Robert Winter, chronicler of LA architecture, has died

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Elijah Chiland

Guest
Winter at his home in Pasadena.

Winter “lived and breathed the built world of Los Angeles”

Los Angeles architectural historian Robert Winter, whose writings shone a light on the region’s architectural treasures and helped define the city’s built environment, has died.

Anna Magnuson, Winter’s grandniece, confirmed that the longtime Occidental College professor died Saturday at age 94.

“I’m sorry he couldn’t go on forever,” Magnuson tells Curbed. “He was always meeting new friends who were drawn to his sense of humor and passion.”

Winter’s seminal work, An Architectural Guidebook to Los Angeles, written in collaboration with David Gebhard, has graced the bookshelves of Southern California architecture enthusiasts since its first edition debuted in 1965.

Winter was especially well known as an expert on Arts and Crafts architecture—partly because of his many writings on the subject, and partly because his own home, built by architect and tile manufacturer Ernest Batchelder, was such an exquisite example of the style.

Friends and neighbors sometimes jokingly referred to Winter as “Bungalow Bob.”

Born in Indianapolis, Indiana in 1924, Winter attended Dartmouth University and Johns Hopkins before accepting positions at UCLA and then Occidental College, where he taught for more than three decades.

In a 2009 profile published in the Occidental Weekly, Winter described his initial reservations about moving to uncultured Los Angeles, imagining himself arriving as “a missionary to the heathens.”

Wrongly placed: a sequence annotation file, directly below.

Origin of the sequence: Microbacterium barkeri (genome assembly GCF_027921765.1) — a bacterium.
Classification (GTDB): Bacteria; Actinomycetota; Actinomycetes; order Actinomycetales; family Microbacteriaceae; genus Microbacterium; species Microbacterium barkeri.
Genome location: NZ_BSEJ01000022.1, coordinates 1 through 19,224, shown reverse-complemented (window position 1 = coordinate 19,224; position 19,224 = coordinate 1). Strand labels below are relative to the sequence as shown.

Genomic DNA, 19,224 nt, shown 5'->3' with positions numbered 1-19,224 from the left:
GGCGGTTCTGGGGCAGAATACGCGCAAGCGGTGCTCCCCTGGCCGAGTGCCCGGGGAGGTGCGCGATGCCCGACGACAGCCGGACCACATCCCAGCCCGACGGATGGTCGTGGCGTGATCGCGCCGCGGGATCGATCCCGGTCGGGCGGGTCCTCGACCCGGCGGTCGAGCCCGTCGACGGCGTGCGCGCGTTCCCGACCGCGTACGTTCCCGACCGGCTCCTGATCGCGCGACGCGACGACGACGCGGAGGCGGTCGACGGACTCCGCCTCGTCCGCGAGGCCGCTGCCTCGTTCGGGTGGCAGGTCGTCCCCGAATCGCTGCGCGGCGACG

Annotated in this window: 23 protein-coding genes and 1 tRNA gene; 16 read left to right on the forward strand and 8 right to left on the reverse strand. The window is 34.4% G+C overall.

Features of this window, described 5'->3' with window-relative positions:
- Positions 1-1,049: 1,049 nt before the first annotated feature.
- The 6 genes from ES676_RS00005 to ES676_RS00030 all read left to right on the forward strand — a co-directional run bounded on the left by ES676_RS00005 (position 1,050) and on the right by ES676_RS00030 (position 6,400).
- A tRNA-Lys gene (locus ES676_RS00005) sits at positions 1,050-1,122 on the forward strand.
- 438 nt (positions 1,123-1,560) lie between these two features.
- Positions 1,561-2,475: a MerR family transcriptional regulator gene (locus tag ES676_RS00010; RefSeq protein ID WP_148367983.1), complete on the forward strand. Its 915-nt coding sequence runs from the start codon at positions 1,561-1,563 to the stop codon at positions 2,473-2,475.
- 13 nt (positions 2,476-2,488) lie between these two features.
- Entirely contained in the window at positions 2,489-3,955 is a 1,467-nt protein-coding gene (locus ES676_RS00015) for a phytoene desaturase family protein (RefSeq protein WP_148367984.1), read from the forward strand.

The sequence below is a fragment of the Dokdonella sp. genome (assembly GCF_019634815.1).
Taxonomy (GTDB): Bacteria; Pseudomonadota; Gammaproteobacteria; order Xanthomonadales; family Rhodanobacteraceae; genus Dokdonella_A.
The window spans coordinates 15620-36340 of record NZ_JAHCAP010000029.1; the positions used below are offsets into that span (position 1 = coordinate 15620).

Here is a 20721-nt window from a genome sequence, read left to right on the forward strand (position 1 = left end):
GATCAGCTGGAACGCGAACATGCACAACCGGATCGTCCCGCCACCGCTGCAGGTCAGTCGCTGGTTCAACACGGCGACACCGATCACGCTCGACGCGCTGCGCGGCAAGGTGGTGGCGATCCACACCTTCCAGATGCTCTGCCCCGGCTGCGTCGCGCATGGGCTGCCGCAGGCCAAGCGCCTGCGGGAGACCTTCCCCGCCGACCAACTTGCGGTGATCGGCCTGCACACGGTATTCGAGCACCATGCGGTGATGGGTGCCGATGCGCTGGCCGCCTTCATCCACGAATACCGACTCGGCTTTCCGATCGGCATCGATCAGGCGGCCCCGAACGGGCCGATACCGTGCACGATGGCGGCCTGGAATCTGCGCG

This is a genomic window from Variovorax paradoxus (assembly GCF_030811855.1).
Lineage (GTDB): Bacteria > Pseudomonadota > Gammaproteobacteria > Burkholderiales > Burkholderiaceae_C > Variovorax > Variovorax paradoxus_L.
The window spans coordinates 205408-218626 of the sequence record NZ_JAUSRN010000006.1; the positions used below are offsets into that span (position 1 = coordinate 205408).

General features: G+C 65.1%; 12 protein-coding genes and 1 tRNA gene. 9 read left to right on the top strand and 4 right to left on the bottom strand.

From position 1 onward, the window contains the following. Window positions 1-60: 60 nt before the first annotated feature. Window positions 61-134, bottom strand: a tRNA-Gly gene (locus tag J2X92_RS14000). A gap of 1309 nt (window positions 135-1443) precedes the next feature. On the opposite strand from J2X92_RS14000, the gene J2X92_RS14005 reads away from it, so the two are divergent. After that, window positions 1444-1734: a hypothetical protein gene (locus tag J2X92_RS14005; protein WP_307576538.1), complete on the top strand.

But Winter would eventually become one of the region’s greatest advocates, fostering appreciation for LA’s diverse, often innovative, architecture and complex urban landscape.

He also never shied away from searing (though usually humorous) criticism. In a 2017 interview with Curbed, Winter described plans for a redesigned Los Angeles County Museum of Art by Swiss architect Peter Zumthor as “Trumpitecture:” a billionaire’s “conception of what the great unwashed think is nifty.”

Magnuson says Winter brought this sense of humor to the classroom, where he performed comedy acts—including a gorilla impersonation—to engage students and stoke their passion for architecture.

In an emailed statement, Paddy Calistro, publisher of Angel City Press, which last year released the sixth edition of the Architectural Guidebook, calls Winter “the Godfather of LA Architecture.”

Calistro says Winter “was the last of a group who lived and breathed the built world of Los Angeles, the people who experienced the development of midcentury modern architecture before there was a term for it.”

Robert Inman, who collaborated with Winter on the most recent edition of the Architectural Guidebook, recalls that Winter would sometimes invite groups of people on walking tours into his Pasadena home, giving impromptu lectures on the California bungalow style.

“Bob leaves behind a gigantic assembly of friends and fans who have special personal memories of their time with him,” says Inman. “We have lost a great man.”


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